Thursday, August 27, 2009
As I was flipping through the channels, I saw the motorcade carrying Ted Kennedy's body. The newscaster repeated that tired chestnut heard at every Kennedy funeral: This family has suffered so many tragedies.
I saw through this hyperbole at 14, when I heard it uttered over forty years ago.
It is a long list, but then it is a large family.
Oldest son of Joe and Rose Kennedy killed in WWII.
Retarded daughter that Joe Sr. had lobotomized.
John Kennedy Shot.
Robert Kennedy shot.
Ted Kennedy gets caught cheating at Harvard.
Ted Kennedy drives off a bridge and kills a young woman, leaves the scene, killing his chances to be president.
Various Kennedy's are accused of murder, rape, and drug usage.
John Jr. augers his plane into the Atlantic killing himself, his wife, and sister-in-law.
Hell's bells! My own family is not as large as the Kennedy clan and we never had the money to hush up our legal troubles.
My Dad's cousin is shot delivering mail.
Paternal grandfather molested two of his daughters.
My Dad's youngest sister and husband and their son, visiting for a family reunion, die in an auto accident while driving home. Their young daughter survives and is adopted by another aunt. She later dies of cancer in her early forties.
My dad was in a car accident at age 30 that shattered his ankles. Doctors said he would never walk again and wanted to amputate below his knees. By sheer will alone, he proved them wrong and was walking within 6 months. He lives in constant pain, but never complains.
My Dad ruins his marriage with Kennedy style philandering and drinking.
My paternal uncle survives 22 years in the Navy, 3 tours of Vietnam, and retires only to get pushed off a dock. He breaks his neck. He spends the next 17 years as a quadriplegic.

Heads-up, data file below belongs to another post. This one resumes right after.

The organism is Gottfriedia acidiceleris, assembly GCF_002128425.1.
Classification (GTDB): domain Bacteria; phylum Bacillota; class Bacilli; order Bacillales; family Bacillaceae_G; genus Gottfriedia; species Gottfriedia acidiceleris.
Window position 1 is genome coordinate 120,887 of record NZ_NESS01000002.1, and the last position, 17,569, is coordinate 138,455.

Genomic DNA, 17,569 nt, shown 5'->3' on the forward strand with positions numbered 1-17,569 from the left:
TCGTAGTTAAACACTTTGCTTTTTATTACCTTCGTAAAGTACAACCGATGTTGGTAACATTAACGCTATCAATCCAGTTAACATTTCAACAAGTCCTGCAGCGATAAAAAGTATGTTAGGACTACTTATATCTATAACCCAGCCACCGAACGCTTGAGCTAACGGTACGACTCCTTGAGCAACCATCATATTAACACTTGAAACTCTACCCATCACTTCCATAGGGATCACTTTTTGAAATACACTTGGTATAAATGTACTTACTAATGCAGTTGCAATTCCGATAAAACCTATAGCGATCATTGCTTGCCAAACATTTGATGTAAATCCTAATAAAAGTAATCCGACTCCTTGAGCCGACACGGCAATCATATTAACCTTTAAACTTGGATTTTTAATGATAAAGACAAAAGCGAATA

My first wife has a brain aneurysm, has surgery, but exists in a coma before she dies 4 months later.
My nephew is severely beaten up and suffers terrible mood swings.
A motorcycle accident kills my 12 year old daughter, scrambles my brain (bleeding in the front and base), breaks my right leg, damages both knees, breaks ribs.
And now my father has stomach cancer that has spread to his bones and lungs. He will be dead in a few weeks.
I must temporarily put my marriage preparations on hold to fly back to say good-bye to him.
My family and I don't deserve extra sympathy because we can match or exceed Kennedy tragedies and self-caused troubles, just like most families can. Neither does the Kennedy clan deserve adulation for their tribulations. (I'll set aside the scorn they deserve for some of the things they've done.)
It's called LIFE. You are born and later you die. In between those two events many good and bad thing happen, to my family, to your family, to the Kennedy family, TO EVERY FAMILY.
So, if you don't see me around, you'll know what I am up to. I am grateful that I get one last chance to tell him that I love him. That is more important that going back to scatter his ashes.